The GvHD scores of the mice were calculated by measurement of five parameters (weight loss, posture, activity, fur texture and skin integrity) as previously described by Cooke et al and the grade details were mentioned in Table I (26). In this evaluation system, the severity of GvHD was quantified by the change percentage of each parameter and graded from 0 (normal or reduced less than 10%), 1 (reduced 10-30%; mild reduced), and 2 (reduced >30% or serious change observed) for each criterion. The final GvHD score was obtained by summation of scores of the five criteria. None of the mice received any further treatment after 7 days. Scores were recorded on day 7, 14 and 21. No mouse survived in the aGVHD group 14 days after transplantation.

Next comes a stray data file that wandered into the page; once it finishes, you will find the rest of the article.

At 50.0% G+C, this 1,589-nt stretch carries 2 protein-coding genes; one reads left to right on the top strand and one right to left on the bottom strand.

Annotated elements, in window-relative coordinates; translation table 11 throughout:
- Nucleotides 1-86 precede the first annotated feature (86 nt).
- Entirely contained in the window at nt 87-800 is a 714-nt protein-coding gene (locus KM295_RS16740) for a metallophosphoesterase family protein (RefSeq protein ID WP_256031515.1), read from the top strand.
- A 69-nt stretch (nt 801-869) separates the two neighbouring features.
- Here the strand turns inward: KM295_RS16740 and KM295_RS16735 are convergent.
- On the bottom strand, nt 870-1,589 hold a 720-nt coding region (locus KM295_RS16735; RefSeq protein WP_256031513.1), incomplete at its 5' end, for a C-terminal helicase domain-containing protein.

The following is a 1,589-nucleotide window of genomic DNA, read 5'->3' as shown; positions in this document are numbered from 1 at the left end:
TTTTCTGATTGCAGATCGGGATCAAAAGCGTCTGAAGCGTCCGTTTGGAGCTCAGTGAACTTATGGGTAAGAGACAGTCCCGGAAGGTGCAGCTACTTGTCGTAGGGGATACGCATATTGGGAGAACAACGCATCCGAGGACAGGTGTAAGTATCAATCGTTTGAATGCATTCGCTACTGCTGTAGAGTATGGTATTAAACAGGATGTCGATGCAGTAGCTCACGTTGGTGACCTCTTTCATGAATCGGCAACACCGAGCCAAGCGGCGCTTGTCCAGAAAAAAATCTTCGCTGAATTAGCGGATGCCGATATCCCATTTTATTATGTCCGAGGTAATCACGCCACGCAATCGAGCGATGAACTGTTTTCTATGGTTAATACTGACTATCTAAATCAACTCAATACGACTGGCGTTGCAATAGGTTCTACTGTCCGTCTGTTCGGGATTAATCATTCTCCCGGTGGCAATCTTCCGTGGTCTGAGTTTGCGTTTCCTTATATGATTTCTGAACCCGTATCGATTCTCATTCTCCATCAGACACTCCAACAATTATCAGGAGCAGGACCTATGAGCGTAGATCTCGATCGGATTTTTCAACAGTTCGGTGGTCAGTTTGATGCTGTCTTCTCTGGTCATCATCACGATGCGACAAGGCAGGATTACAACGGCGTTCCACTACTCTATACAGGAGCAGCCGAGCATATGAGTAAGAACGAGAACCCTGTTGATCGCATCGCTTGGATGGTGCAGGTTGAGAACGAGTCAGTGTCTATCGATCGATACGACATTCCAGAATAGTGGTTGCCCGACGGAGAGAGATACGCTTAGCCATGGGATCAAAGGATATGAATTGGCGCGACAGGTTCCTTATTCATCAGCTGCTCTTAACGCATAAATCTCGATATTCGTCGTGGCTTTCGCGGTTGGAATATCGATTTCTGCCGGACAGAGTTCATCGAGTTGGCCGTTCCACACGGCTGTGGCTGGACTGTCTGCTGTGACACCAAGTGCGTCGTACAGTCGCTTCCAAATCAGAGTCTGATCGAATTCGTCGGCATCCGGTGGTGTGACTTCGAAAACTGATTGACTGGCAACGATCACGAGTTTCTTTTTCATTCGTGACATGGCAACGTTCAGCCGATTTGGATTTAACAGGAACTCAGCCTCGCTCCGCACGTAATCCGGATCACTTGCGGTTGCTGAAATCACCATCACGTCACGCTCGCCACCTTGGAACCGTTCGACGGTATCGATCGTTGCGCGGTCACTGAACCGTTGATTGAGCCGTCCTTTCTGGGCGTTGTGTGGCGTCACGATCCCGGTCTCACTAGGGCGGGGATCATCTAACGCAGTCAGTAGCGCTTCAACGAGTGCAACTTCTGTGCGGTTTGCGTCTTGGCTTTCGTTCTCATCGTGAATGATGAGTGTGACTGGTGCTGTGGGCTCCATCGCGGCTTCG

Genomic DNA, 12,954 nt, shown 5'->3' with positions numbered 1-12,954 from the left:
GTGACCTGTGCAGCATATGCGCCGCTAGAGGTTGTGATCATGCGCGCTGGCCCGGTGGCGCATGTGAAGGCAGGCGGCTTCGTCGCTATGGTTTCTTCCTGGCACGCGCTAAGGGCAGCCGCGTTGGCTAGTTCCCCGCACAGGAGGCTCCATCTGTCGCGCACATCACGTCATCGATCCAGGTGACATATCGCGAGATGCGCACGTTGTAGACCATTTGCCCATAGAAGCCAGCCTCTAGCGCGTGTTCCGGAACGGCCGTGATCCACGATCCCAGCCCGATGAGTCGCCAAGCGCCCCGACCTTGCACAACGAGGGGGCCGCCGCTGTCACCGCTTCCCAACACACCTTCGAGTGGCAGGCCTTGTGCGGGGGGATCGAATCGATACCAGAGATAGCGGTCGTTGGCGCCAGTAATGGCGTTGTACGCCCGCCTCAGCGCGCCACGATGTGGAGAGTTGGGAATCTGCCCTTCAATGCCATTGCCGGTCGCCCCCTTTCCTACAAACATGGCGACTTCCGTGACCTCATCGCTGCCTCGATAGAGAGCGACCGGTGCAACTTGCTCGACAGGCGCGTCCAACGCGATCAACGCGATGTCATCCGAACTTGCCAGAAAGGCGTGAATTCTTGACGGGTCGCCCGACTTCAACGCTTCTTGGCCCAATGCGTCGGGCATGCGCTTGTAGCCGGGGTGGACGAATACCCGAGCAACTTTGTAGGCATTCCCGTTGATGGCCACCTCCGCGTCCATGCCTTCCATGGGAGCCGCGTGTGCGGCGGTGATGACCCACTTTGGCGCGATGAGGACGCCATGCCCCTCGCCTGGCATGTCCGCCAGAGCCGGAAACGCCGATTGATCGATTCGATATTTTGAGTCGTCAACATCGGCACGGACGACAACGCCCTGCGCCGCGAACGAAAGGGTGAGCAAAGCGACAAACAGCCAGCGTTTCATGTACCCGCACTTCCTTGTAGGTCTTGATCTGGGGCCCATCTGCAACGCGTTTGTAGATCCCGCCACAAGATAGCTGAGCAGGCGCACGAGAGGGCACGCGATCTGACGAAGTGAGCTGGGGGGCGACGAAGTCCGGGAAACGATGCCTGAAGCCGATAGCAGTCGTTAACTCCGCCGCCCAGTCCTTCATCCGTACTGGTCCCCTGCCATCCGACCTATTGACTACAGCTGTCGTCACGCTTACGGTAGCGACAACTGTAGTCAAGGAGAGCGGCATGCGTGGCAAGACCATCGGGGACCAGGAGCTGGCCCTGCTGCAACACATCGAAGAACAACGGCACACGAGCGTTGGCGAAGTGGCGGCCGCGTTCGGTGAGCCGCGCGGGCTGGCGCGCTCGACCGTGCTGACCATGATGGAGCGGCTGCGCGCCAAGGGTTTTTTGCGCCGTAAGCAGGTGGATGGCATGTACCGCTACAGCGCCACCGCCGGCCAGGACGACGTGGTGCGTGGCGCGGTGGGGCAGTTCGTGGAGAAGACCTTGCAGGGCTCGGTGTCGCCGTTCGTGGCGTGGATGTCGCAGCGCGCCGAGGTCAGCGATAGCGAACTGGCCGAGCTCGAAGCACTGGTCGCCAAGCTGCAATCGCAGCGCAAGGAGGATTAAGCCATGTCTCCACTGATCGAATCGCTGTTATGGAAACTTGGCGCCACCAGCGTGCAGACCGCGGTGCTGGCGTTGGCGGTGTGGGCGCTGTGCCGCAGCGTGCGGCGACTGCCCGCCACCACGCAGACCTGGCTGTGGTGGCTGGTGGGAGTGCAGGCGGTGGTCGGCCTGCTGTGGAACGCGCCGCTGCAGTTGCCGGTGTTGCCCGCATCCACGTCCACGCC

Tissue response to aGVHD in the main organs of the mice, specifically the lung and liver, were assessed by H&E histological staining after euthanasia by cervical dislocation. The organs were harvested 12 days after transplantation (3 mice/group) and then fixed in 4% paraformaldehyde under room temperature for 24 h before paraffin embedding. The sections of 4 µm thickness were obtained by using a rotary microtome (Leica RM2235, Leica Biosystems). The hematoxylin and Eosin (H&E) staining was conducted under room temperature. Briefly, the sections were firstly deparaffinized by in two changes of xylene (10 min each immersion), subsequently the sections were rehydrated by immersion in two changes of 100% alcohol with 5 min for each, and then in 95% alcohol for 5 min, in 70% alcohol for 5 min. After that, the slides were washed in distilled water and stained in hematoxylin for 1 min, followed by washing in tap water for 30 sec. Following, the slides were immersed in 1% acid alcohol superfast differentiation solution for 15 sec (Beyotime Institute of Biotechnology, Shanghai, China), followed by washing in tap water for 15 sec. Afterwards, the slides were counterstained in eosin solution for 15 sec. The slides were then dehydrated by immersion in a series of one 95% alcohol for 5 min, two changes of 100% alcohol with 5 min for each and two changes of xylene with 15 sec for each. Then, the slides were mounted with mounting medium. Images of the slides were taken at 20X magnification in a Leica DM6B upright fluorescence microscope (Leica Biosystems, Wetzlar, Germany). The staining images were then scored by three independent pathologists who were blinded before scoring, with normal as 1, slight tissue damage as 2, mild tissue damage as 3 and severe tissue damage as 4.